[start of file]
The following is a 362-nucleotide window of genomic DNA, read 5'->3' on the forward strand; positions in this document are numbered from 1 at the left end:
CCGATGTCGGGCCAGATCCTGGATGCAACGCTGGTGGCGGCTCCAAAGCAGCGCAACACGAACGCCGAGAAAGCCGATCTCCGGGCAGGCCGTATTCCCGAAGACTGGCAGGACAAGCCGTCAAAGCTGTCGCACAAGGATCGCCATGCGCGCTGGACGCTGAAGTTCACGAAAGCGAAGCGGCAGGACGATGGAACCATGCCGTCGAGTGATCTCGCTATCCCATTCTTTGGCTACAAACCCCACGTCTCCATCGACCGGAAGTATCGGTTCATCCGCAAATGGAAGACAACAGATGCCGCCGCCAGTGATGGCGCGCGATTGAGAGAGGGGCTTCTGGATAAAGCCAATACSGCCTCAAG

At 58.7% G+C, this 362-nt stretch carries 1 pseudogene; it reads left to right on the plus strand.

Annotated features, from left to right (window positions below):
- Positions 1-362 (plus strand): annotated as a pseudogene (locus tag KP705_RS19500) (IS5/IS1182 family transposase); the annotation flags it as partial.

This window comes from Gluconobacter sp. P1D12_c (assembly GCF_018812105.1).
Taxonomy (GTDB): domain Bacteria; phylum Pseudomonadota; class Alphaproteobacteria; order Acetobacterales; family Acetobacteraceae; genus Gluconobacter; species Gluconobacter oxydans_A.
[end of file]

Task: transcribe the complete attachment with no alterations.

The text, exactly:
The following is a 362-nucleotide window of genomic DNA, read 5'->3' on the forward strand; positions in this document are numbered from 1 at the left end:
CCGATGTCGGGCCAGATCCTGGATGCAACGCTGGTGGCGGCTCCAAAGCAGCGCAACACGAACGCCGAGAAAGCCGATCTCCGGGCAGGCCGTATTCCCGAAGACTGGCAGGACAAGCCGTCAAAGCTGTCGCACAAGGATCGCCATGCGCGCTGGACGCTGAAGTTCACGAAAGCGAAGCGGCAGGACGATGGAACCATGCCGTCGAGTGATCTCGCTATCCCATTCTTTGGCTACAAACCCCACGTCTCCATCGACCGGAAGTATCGGTTCATCCGCAAATGGAAGACAACAGATGCCGCCGCCAGTGATGGCGCGCGATTGAGAGAGGGGCTTCTGGATAAAGCCAATACSGCCTCAAG

At 58.7% G+C, this 362-nt stretch carries 1 pseudogene; it reads left to right on the plus strand.

Annotated features, from left to right (window positions below):
- Positions 1-362 (plus strand): annotated as a pseudogene (locus tag KP705_RS19500) (IS5/IS1182 family transposase); the annotation flags it as partial.

This window comes from Gluconobacter sp. P1D12_c (assembly GCF_018812105.1).
Taxonomy (GTDB): domain Bacteria; phylum Pseudomonadota; class Alphaproteobacteria; order Acetobacterales; family Acetobacteraceae; genus Gluconobacter; species Gluconobacter oxydans_A.